FOR 2023

 from CISO, Paul Delahunty
Nobody knows what 2023 has in store or what the world will look like by the year end. Whilst we cannot predict how many breaches will occur or who will suffer an attack at the hands of cybercriminals, we can examine the cybersecurity trends to watch out for over the coming months.    

Over the next 12 to 18 months, we are painting a very active picture. There are other threats such as quantum computing which will have an impact over the next few years. However, below are the things we are going to see much more of, and the topics that are going to be grabbing the headlines over the next few months. 
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1. A Struggle for Cyber Insurance
In the past, many companies used cyber insurance as their cyber safety net. If companies got breached or hacked, they had cyber insurance to mitigate the consequences. Over the past few years, insurance companies have become aware of this phenomenon, and now it is much harder for companies to get cyber insurance.  

Companies must show they have taken reasonable precautions to prevent breaches and make sure their defenses are up to scratch. If not, it will be almost impossible for them to find a provider or they will pay exorbitant policy fees and run the risk that, at the most critical time, in the wake of a breach, their provider will still refuse to pay out if they cannot demonstrate reasonable precautions to prevent a breach.    

This is becoming a pain point for many companies and it will remain so in the short term. However, in the long term, this is a good thing; it will force everyone to raise their game and become more cyber security aware.    

2. An Increase in Laws and Regulations
Over the next 12 to 18 months, I also expect to see an increase in laws and regulations. With data being so critical to the economies of the world, governments are now finally catching on to the importance of placing the responsibility for protecting that data onto C-Suites and Company Boards. The EU, to its credit, has put a lot of regulations in place. For example, everyone now knows about GDPR and how important that is.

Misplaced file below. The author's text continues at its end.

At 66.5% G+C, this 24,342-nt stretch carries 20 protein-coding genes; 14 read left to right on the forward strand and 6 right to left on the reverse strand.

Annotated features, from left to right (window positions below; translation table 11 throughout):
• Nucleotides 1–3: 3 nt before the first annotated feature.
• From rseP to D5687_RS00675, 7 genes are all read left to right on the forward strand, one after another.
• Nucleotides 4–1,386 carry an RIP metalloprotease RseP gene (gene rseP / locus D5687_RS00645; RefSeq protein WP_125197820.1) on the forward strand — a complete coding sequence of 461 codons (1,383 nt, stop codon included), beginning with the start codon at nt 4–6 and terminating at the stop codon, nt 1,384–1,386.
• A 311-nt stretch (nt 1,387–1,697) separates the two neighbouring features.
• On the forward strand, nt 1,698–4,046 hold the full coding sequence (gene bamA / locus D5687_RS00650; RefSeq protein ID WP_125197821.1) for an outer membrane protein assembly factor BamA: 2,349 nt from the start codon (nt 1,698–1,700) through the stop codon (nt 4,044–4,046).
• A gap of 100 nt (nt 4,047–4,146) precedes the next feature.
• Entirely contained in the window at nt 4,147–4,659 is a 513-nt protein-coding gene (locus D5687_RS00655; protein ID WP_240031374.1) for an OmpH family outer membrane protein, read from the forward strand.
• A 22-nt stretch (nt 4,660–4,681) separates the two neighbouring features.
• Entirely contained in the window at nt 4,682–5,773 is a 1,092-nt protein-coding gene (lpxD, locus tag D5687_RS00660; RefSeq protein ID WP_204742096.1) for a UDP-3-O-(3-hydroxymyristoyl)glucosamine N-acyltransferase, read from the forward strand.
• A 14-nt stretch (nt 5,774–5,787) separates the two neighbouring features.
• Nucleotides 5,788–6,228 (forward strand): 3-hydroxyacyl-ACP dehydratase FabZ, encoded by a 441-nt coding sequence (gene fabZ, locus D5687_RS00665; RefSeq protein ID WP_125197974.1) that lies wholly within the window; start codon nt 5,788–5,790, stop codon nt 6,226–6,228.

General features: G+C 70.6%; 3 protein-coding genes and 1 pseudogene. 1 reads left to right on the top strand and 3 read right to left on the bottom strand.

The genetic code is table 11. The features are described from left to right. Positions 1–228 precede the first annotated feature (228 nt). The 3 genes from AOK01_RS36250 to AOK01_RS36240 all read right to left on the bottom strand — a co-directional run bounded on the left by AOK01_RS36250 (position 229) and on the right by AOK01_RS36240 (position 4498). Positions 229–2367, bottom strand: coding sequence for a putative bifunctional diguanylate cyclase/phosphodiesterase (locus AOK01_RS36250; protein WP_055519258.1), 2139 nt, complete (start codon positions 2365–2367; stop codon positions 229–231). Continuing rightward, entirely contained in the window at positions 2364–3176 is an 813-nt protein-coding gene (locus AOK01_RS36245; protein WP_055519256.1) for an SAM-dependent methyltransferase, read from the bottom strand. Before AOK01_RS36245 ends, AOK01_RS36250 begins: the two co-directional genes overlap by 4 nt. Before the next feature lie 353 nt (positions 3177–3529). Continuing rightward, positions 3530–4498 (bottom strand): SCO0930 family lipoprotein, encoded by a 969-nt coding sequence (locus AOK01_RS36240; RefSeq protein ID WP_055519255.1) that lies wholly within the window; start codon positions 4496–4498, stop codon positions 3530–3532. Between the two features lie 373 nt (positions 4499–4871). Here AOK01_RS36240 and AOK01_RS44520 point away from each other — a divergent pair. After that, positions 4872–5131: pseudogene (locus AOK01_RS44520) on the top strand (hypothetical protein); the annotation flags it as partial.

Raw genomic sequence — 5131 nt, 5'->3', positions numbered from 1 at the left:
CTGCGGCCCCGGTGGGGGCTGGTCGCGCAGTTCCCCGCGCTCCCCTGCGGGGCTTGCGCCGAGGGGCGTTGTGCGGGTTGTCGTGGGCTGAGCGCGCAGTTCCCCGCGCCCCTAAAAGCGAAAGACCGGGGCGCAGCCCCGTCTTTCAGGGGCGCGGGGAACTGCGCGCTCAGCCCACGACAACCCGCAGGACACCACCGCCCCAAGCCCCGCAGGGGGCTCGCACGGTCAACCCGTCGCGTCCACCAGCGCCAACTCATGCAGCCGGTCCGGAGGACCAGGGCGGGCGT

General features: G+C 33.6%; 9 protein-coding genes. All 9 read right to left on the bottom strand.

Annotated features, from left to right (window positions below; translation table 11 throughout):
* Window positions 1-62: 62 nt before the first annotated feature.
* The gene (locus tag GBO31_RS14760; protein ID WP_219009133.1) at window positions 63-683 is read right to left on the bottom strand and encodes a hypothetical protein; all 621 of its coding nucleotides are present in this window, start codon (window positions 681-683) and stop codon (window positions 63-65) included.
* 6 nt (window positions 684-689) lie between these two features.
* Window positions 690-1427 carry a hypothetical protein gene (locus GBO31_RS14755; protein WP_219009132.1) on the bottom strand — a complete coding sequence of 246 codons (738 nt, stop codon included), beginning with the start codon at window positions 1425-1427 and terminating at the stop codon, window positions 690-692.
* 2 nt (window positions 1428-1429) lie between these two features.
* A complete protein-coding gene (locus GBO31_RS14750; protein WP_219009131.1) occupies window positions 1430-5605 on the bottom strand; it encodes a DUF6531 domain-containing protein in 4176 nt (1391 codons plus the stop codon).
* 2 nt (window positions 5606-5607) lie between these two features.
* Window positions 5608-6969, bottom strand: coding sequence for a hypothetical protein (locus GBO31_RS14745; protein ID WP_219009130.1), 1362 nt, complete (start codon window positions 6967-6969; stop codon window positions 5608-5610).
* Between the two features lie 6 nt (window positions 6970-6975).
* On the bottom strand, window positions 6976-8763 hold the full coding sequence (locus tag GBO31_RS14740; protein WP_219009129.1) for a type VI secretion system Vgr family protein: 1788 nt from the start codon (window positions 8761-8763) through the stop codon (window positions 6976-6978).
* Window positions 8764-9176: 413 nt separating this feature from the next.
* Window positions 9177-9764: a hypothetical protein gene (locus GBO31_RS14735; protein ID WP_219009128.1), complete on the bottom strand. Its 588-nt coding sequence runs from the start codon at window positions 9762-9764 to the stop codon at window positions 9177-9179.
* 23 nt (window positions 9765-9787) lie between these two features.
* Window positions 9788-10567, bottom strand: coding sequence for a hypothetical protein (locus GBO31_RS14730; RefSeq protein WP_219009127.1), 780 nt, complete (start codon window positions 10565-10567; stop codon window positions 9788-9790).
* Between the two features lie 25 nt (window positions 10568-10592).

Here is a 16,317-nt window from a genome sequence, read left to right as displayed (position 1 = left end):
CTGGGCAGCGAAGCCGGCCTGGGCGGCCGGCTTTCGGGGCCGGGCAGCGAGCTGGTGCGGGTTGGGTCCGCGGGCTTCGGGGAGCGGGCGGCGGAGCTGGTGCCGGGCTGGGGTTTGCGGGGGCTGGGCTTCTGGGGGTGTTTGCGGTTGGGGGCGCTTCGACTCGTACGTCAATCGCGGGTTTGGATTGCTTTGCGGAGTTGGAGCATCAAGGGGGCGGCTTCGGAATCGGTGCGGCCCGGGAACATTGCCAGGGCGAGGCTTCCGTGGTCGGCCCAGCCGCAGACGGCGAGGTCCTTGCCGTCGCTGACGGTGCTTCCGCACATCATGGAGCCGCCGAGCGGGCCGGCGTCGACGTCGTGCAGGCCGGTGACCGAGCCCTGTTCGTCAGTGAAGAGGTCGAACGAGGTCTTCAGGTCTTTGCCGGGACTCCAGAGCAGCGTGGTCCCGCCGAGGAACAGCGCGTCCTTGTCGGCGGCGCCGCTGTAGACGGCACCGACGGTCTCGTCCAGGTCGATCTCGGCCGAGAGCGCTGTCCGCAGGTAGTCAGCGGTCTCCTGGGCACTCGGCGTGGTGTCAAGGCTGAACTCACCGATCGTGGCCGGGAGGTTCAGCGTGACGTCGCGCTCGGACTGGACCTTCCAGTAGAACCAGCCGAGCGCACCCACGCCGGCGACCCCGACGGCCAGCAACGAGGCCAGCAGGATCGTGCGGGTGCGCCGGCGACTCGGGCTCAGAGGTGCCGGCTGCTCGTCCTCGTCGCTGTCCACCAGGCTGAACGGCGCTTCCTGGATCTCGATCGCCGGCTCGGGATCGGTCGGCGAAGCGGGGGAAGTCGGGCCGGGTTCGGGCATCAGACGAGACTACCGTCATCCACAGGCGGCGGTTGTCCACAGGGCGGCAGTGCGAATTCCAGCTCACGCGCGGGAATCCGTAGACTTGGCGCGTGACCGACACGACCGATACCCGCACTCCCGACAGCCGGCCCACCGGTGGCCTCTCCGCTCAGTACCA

The effectiveness of EU regulations had been limited by the fact that only a small number of substantial fines have been imposed, until recently. Over the past year, the Irish Data Protection Commission (DPC), in particular, has handed out some large fines and it has started to implement the push behind the GDPR (as recently as 5th Jan 2023, Facebook and Instagram were fined a further €390M, bringing the total fines for the Meta Group to €1.3bn).

However, with the number of cyber-attacks increasing, and the importance of data to our economies, emerging tech like the Internet of Things, (IoT) and the influx of unsecured devices, I believe that over the next 12 to 18 months, we will see further laws and further regulation not just from the EU, but from governments around the world to make sure service providers take responsibility for these devices and do the utmost to make sure they are as secure as possible.   

3. More AI-Powered Attacks Artificial
Intelligence, or AI, powered cyber-attacks will increase this year. It is a new front in this cyber war. AI is a powerful tool, and it was a matter of time before hackers adopted it. Before now, AI had been inaccessible but that is starting to change.    

As it changes, we will see more AI-powered attacks in the future. The Internet of Things is an example of a space where these types of attacks will be particularly devastating. Imagine 75 billion connected devices, many of them unsecured, being attacked by artificial intelligence that reads your defenses and can circumvent them. The only answer to this is to fight fire with fire and ensure that AI is part of your defenses.   

4. The Rise of the “Internet of Threats”